THE PETITION to append to the operations of Davao Light and Power Co. (Davao Light) the remaining areas in Davao del Norte of the North Davao Electric Cooperative (Nordeco) is a legal issue and needs a referendum, a source in the government said.
In a private message to TIMES, the source, who did not want to get identified because of his sensitive position in government, said that to trigger the petition, consumers within the area need “to vote in a referendum to trigger the action by lawmakers (to pass a bill on the issue).”
The source, an expert on the power industry, explained that a law is needed to transfer the franchise area of a public utility entity, in this case a cooperative, to another entity, a private company.
This same process was also exercised when three local government units chose to be serviced by Davao Light over Nordeco, then known as Davao del Norte Electric Cooperative (Daneco).
In 1976, the municipalities of Panabo, Carmen and Sto. Tomas chose Davao Light as their electricity provider over Daneco. In 1998, Braulio Dujali was carved out of Carmen, while Panabo became a city three years later.
The same source added that among the local government units in Davao del Norte, it is the Island Garden City of Samal which is “ideally positioned” to transition to being serviced by Davao Light because the submarine cable that provides electricity to the island is connected to the transmission system of Davao Light on its way to the Mindanao electricity grid.”
Based on earlier reports, a consumer group in the island city, the tourism capital of the Davao Region, was the one who initiated an online petition to transfer the areas in the province to Davao Light.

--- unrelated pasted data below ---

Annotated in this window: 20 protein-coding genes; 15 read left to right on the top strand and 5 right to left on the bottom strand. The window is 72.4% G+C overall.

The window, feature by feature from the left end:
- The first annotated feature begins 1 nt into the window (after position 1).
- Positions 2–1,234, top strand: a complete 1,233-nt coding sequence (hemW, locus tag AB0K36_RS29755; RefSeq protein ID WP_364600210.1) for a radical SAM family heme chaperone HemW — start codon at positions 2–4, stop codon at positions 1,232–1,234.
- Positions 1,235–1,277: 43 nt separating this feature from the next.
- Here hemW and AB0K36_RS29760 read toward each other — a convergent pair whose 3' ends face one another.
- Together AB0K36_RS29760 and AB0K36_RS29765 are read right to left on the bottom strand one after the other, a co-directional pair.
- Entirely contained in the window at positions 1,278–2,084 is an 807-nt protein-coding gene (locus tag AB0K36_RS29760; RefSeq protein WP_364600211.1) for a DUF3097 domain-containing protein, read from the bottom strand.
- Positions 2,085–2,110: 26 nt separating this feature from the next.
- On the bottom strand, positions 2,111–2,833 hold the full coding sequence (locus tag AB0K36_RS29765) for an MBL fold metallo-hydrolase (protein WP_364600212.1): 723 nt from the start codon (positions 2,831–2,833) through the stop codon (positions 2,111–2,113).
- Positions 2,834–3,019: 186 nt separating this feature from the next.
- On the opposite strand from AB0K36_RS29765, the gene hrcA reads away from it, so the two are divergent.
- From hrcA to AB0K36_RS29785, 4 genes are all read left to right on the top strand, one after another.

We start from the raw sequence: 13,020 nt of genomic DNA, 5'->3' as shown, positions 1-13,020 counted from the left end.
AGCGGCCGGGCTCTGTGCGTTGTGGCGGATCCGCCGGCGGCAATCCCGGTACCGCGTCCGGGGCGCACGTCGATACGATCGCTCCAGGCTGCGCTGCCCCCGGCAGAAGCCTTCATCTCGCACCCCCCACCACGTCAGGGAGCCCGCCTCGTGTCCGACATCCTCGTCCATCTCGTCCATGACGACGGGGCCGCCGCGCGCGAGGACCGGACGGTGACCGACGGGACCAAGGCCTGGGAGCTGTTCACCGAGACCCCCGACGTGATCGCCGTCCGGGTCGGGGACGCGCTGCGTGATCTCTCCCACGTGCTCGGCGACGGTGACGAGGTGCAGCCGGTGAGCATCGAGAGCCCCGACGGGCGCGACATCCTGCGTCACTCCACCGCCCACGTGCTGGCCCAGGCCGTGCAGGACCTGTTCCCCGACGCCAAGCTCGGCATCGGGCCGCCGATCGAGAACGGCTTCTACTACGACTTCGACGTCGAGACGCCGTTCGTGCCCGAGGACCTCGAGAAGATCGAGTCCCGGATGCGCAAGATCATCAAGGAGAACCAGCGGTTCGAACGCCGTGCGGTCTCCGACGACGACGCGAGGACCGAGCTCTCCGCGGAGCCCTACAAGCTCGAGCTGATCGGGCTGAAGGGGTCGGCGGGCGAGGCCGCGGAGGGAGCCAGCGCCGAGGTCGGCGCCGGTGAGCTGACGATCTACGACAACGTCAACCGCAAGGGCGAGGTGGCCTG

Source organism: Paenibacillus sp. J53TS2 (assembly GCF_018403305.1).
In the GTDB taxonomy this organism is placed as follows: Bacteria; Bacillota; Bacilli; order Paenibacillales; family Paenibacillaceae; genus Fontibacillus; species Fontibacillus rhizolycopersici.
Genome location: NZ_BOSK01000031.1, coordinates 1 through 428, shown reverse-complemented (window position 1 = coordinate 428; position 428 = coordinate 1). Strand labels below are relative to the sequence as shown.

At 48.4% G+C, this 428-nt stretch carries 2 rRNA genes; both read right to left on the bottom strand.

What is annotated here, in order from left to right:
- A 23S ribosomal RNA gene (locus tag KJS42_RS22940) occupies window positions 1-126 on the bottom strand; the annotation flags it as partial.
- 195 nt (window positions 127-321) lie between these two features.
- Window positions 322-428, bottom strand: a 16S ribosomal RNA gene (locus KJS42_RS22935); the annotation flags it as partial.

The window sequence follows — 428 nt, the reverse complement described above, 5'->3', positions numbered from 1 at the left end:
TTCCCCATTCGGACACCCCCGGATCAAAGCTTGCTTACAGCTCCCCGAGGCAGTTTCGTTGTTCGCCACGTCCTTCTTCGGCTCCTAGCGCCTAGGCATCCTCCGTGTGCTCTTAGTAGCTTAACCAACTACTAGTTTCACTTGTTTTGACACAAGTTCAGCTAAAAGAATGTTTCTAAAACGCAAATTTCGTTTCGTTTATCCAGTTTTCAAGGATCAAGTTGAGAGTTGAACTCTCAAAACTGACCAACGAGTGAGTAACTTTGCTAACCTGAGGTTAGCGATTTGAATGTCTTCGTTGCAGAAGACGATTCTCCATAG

“But Nordeco has a different plan. It is implementing a P1.1 billion submarine cable from Pantukan (in Davao de Oro) which is 14 kilometers from Samal. The question now is where will it secure the fund for the project when it still has debts to pay?” he said.
He added that the cooperative should have maintained the submarine cable that is connected to the Davao Light system and wait for the setting up of a bridge between Samal and the mainland so that when the bridge is completed, “there is no need for a submarine cable (as the bridge can be used in connecting the Samal line to the grid) and that the rates will eventually go down.”
He added that the loan that will be used in building submarine cable that will connect the grid to Samal from Pantukan will eventually be passed on the consumers of the cooperative “because it is its assets and not that of the National Grid Corp. of the Philippines.”
“Naturally, the rates will go up because of the debt. It will not just be consumers in Samal who will pay it but all the people under the franchise area of Nordeco,” he explained.
He said that by the time the new submarine cable project is completed, “the Davao Samal bridge may have been completed, too.”
Earlier, Nordeco, through general manager Mario Angelo Sotto, confirmed to TIMES that the cooperative is pursuing the submarine cable between Pantukan and Samal.
Sotto also blamed politicians that the petition, which started online, was a brainchild of some politicians in the two provinces who wanted to make money out of the transfer of the franchise area of the cooperative to the private company.
Admitting that the cooperative was also in a lot of controversy in the past, Sotto, whose group was tasked by President Rodrigo Duterte to manage it, said that the management has raised its efficiency level that resulted in its getting some awards.
Since about a decade ago, the cooperative has been mired in controversy which started when two groups tried to outdo each other in taking over its reins. One of the protagonists tried to place the cooperative under the oversight of the Cooperative Development Authority, while the other maintained that it must be under the National Electrification Administration.
In the legal battle that ensued, the one affiliated with the NEA won.
Also electric cooperatives are not regular cooperatives as they are non-stock, non-profit entities and they are mandated that whatever their small margins in their operations must be used to expand their coverage to include unserved areas.
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